The percentage of Charleston County rising freshmen who are reading at a fourth-grade level or worse has dropped to a five-year low of 12.1 percent.
Over the years
The Charleston County School District has been tracking the percentage of rising freshmen reading at a fourth-grade level or worse since 2009.
Number of rising freshmen Percentage reading at fourth-grade level or worse
2009 2,623 18.1
2010 2,444 14
2011 2,576 12.9
2012 2,805 13.1
2013 2,870 12.1
Source: Charleston County School District
That means nearly one in eight entering freshmen can’t read better than a fourth-grader this fall, compared with nearly one in five in 2009. The district began calculating the percentage in response to a request from The Post and Courier.
“I absolutely think it’s an important number to track because this is something that is an indicator of high school readiness,” said School Superintendent Nancy McGinley. “If students are reading at such a low level when they’re entering ninth grade, they’re going to struggle in every single subject and possibly drop out. This is very, very critical to us to continue to track, and I am encouraged by the progress we are making but committed to making even more progress.”
The newspaper’s stories in 2009 revealed that nearly 20 percent of the county’s incoming ninth-graders were reading at a fourth-grade level or worse. The school board made literacy its No. 1 priority less than a year later, and the district will spend $7.5 million this year on programs to help struggling readers.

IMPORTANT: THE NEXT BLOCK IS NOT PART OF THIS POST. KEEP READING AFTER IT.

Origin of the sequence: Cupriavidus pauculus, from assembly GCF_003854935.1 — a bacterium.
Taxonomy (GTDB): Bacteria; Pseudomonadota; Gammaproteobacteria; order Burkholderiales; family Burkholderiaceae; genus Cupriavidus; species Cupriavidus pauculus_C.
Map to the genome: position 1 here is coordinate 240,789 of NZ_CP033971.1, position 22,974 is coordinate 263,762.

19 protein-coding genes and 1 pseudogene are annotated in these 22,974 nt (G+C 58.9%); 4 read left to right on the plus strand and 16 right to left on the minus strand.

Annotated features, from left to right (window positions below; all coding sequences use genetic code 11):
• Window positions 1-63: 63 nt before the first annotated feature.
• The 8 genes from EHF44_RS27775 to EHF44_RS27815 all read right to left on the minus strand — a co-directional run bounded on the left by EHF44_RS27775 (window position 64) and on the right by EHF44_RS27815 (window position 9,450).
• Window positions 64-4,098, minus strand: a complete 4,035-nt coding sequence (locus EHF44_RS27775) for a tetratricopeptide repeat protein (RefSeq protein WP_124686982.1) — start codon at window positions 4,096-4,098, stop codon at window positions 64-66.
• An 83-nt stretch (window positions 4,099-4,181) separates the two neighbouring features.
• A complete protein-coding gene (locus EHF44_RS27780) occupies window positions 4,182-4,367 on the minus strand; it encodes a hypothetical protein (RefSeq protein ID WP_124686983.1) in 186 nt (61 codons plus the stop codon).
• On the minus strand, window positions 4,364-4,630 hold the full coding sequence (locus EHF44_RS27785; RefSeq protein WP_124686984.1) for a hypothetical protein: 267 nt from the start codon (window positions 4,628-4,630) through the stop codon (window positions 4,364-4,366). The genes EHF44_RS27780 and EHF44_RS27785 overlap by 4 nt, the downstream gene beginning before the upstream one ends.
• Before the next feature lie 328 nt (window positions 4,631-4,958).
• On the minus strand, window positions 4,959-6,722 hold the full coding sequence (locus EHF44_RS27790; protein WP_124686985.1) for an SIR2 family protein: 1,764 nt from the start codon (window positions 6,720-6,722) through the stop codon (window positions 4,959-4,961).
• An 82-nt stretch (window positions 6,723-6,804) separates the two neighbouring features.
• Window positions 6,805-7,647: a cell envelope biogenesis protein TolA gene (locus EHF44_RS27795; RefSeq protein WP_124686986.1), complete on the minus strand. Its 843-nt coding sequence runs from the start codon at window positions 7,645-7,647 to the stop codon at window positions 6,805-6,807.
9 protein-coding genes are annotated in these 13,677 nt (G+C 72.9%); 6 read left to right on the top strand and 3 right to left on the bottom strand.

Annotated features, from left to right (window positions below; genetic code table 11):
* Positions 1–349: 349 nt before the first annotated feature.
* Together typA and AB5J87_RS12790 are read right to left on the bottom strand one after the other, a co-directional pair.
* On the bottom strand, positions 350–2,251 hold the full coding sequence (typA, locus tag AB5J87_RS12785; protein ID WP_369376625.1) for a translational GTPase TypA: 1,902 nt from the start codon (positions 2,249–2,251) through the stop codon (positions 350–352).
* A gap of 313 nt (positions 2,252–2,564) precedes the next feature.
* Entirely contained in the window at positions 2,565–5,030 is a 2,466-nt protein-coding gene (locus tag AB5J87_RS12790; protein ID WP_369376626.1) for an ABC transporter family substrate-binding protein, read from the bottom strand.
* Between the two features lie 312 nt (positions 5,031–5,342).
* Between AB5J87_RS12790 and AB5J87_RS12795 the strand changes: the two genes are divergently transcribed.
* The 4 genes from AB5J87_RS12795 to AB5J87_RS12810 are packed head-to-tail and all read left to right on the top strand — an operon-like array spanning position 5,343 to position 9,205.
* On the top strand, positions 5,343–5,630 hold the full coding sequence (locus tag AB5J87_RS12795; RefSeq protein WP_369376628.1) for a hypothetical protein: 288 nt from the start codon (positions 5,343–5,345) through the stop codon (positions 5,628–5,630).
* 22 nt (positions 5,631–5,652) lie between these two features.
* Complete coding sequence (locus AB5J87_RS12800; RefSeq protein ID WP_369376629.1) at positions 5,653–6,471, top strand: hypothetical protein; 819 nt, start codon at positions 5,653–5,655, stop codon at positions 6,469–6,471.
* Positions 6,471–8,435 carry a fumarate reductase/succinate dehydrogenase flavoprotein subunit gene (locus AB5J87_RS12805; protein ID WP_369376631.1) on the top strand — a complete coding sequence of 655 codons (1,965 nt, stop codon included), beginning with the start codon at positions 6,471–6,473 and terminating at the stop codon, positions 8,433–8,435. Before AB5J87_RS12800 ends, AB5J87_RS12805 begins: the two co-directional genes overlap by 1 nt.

With the exception of last year, the percentage of rising freshmen reading on a fourth-grade level or lower has decreased each year since 2009. The percentage fluctuated up .2 percentage points last year to 13.1 before falling again this year.
Board policy requires the district to have a plan to address weak students’ reading, so McGinley created literacy academies for primary and middle grades.
She attributed some of the district’s progress to those efforts being more effective in middle school. The district expanded its efforts in the middle grades from serving only struggling sixth-graders to working with poor readers in sixth through eighth grades. Students who needed extra help had a separate class dedicated to reading.
She expects to see more gains after this coming school year because of those changes, as well as a new mandate that all middle school teachers be certified.
McGinley said that while nothing is more important than literacy, math needs to be more of an emphasis this school year.
“Everyone in the district knows what our focus is,” she said. “Now the challenge is to talk about math literacy. We can’t just ride the literacy horse and ignore math. We have to really send that message in a much more deliberate way than we have.”
School board member Chris Fraser, one of the two remaining board members who voted to make literacy the district’s top priority, pointed out that the district’s number of incoming freshmen has risen during the past five years.
So although the percentage of students reading at low levels has dropped significantly, the district still has quite a few students who haven’t improved, he said. Those figures also don’t take into account students reading at a fifth-, sixth- or seventh-grade level, he said. The Post and Courier has asked for those figures in the past but not received them.